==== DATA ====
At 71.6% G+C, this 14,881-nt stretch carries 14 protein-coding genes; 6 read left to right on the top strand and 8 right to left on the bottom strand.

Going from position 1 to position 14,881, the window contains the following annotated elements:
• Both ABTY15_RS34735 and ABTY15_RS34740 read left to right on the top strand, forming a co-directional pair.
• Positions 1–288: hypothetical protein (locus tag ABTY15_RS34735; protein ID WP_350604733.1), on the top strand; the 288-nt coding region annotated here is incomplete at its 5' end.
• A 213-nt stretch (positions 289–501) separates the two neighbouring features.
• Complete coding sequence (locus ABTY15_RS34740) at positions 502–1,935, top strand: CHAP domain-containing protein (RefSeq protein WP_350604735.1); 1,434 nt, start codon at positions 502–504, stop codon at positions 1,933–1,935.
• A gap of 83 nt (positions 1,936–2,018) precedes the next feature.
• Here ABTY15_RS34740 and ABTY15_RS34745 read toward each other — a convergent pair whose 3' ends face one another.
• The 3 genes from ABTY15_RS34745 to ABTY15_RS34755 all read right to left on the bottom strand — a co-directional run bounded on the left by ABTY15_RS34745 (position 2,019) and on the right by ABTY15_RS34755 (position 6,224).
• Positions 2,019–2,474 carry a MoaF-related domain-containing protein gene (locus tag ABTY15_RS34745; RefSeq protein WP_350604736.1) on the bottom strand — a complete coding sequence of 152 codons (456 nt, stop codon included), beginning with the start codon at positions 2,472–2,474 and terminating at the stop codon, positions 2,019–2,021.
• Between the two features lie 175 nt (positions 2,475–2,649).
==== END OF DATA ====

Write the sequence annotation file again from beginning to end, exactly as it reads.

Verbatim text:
At 71.6% G+C, this 14,881-nt stretch carries 14 protein-coding genes; 6 read left to right on the top strand and 8 right to left on the bottom strand.

Going from position 1 to position 14,881, the window contains the following annotated elements:
• Both ABTY15_RS34735 and ABTY15_RS34740 read left to right on the top strand, forming a co-directional pair.
• Positions 1–288: hypothetical protein (locus tag ABTY15_RS34735; protein ID WP_350604733.1), on the top strand; the 288-nt coding region annotated here is incomplete at its 5' end.
• A 213-nt stretch (positions 289–501) separates the two neighbouring features.
• Complete coding sequence (locus ABTY15_RS34740) at positions 502–1,935, top strand: CHAP domain-containing protein (RefSeq protein WP_350604735.1); 1,434 nt, start codon at positions 502–504, stop codon at positions 1,933–1,935.
• A gap of 83 nt (positions 1,936–2,018) precedes the next feature.
• Here ABTY15_RS34740 and ABTY15_RS34745 read toward each other — a convergent pair whose 3' ends face one another.
• The 3 genes from ABTY15_RS34745 to ABTY15_RS34755 all read right to left on the bottom strand — a co-directional run bounded on the left by ABTY15_RS34745 (position 2,019) and on the right by ABTY15_RS34755 (position 6,224).
• Positions 2,019–2,474 carry a MoaF-related domain-containing protein gene (locus tag ABTY15_RS34745; RefSeq protein WP_350604736.1) on the bottom strand — a complete coding sequence of 152 codons (456 nt, stop codon included), beginning with the start codon at positions 2,472–2,474 and terminating at the stop codon, positions 2,019–2,021.
• Between the two features lie 175 nt (positions 2,475–2,649).